Incumbent politicians seeking reelection ramp up efforts to earn media attention in order to create "top of mind" awareness with voters. Campaigning directly from office is a well-established no-no, but the ability of a sitting officeholder to drench the media with a firehose of press releases, availabilities and advisories is a long-enduring perk of incumbency.
A survey of the last four Seattle mayoral races shows the trend and suggests some practical limitations to the tactic, at least in Seattle. The data also show that this year's mayoral challengers are leaving the earned-media playing field to the mayor, so far. Whether intentionally or by accident, the challengers appear stuck in "stealth mode" when it comes to making news with their visions, policies or proposals.
Using press release data for current and previous mayors from the city website, Crosscut looked at press release output in the nine months prior to reelection for mayors Mike McGinn, Greg Nickels (in 2009 and 2005), and Paul Schell (in 2001). We adjusted for some outliers in the data: September 11, 2001, for example, generated a flurry of emergent press releases unrelated to election issues, so those were factored out. We also adjusted for the fact that two election cycles ago Seattle moved its primary from September to August.
There is still some fuzziness in the data; social media, blog posts and other dissemination tools blur the lines of what constitutes a press release. Still, we compared releases that were cataloged on seattle.gov to those issues on campaign websites, or things that seemed most release-like, such as personal position statements from candidates. We excluded third-party postings such as clips about the candidates from other media. And we excluded releases from the incumbents' separate campaign websites, because that data becomes mostly unavailable once the campaign sites are dismantled post-election.
That said, some trends pop out.
First, incumbents significantly increase production of official press releases in the run up to a primary. Mayor McGinn's communications operation provides a case in point: The mayor's office has averaged more than 16 press releases per month in this pre-election period.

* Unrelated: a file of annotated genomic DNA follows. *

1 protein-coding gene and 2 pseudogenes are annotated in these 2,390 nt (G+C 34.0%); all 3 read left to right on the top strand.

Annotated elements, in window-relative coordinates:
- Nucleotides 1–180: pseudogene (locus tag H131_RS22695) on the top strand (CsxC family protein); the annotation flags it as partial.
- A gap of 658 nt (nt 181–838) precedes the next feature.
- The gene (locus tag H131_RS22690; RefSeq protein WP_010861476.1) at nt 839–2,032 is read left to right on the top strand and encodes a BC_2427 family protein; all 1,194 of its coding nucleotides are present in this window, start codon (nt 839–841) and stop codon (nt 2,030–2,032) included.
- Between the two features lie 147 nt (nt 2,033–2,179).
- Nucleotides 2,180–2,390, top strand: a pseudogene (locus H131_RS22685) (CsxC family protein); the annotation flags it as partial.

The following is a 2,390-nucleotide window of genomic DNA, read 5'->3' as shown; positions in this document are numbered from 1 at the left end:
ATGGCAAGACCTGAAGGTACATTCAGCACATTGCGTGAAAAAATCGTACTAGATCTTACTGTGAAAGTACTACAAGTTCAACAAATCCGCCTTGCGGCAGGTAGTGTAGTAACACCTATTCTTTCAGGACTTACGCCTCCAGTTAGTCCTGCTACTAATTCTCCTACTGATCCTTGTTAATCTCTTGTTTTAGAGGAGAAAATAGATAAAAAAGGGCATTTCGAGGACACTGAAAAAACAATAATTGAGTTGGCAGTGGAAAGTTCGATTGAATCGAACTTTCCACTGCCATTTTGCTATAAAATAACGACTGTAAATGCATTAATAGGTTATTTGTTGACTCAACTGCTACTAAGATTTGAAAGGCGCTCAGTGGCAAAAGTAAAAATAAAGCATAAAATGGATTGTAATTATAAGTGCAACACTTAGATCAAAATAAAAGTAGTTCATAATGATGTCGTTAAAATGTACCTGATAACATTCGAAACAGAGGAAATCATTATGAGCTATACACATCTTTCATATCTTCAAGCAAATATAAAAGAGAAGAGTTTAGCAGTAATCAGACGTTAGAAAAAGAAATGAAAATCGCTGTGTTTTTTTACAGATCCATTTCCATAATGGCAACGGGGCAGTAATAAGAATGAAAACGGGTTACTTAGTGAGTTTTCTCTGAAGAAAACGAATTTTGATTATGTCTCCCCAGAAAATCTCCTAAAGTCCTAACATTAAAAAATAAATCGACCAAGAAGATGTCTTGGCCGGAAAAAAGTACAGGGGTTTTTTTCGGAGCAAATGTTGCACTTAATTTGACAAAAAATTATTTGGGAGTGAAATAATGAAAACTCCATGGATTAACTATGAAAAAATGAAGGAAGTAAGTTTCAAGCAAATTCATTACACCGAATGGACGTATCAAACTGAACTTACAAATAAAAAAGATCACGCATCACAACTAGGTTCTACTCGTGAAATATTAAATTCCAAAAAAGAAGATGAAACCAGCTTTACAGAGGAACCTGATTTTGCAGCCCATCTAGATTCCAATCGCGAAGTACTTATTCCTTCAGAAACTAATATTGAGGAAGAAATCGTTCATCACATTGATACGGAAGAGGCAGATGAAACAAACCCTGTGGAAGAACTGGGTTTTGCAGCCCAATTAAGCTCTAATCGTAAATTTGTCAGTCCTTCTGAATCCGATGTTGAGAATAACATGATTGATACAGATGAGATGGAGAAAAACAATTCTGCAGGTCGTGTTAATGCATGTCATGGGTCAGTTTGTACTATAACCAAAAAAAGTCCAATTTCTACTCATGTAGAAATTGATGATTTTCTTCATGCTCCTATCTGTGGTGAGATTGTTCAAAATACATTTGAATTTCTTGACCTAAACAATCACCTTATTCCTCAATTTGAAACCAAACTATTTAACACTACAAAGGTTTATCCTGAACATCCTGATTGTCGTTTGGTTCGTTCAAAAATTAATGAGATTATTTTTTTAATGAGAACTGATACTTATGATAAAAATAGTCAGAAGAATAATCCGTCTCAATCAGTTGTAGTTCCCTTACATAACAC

Second, incumbents seem to pause about a month before the primary (July or August, depending on the year) and then dramatically ramp up their press release output in the final month — the 'home stretch' — of the campaign.
There is one notable exception to the homestretch trend: the 2009 campaign of former mayor Greg Nickels. Its earned media efforts peaked four months out from the primary and decreased month after month to almost half-peak levels by the time the primary arrived. A reasonable explanation is that, knowing a primary win was unlikely, the campaign's media machine wound down. In 2005, Nickels' press release output soared into primary day. His 2009 curve traces the wind leaving the incumbent's sails.
Third, the challengers in the 2013 campaign are mostly staying off the earned media playing field, at least to date. The number of releases from the major contenders combined is onesie-twosie across the board. Either their strategy is to break out later in the campaign when voters are paying more attention, hoping to play against the incumbent, or they don’t have a strategy at all.
The incumbent advantage seems huge at first glance. A mayor can do the smallet things, issue a release, get some pickup from blogs, tweets, some "likes" on Facebook, maybe even a major media story, just because he's the mayor and his official moves are presumed to matter by default. In contrast, a challenger has to make genuine news with innovative proposals or policies in order to earn media exposure. It's harder for challengers to get noticed, but not impossible. Even offering a simple reaction to the incumbent's action can get a challenger's views incorporated into news stories in the same media cycle.
The earned-media tactic doesn't always work, however. Of the four re-election campaigns we examined, the sitting mayor won re-election only once (Nickels in 2005). So for an incumbent, a spray-the-area-with-press-releases-and-media-availabilities tactic doesn't automatically translate into votes or victory.
For challengers, the calculus is different. Campaigns can be tough, but the basic strategy is simple: people need to know who you are, need to like you, and support their gut on points one and two by finding policies or positions of yours that they agree with. At the top of the list is simply having people know your name. That's whyearned media efforts — making news — is essential for an ambitious challenger.
Without spending huge sums on the usually cheesy last-minute "voter contact" flurry (direct-mail fliers, newspaper inserts, robo-calls, radio and TV ads) an insurgent challenger could build a solid support base by making news early. That's done best by staking out clear, compelling positions on topics that voters care about and then letting voters — and the media — know about them.
Of course, the press release strategy can be risky for challengers, especially with so many in this year's race. The nail that sticks up is often the one that gets pounded down.
So far, Seattle's mayoral challengers are playing a wait-and-see game. For voters, that makes for a plodding, conventional campaign.
But there's still 85 days left until the primary.
To read all Crosscut's mayoral race stories and profiles, go to The Mayor Games page.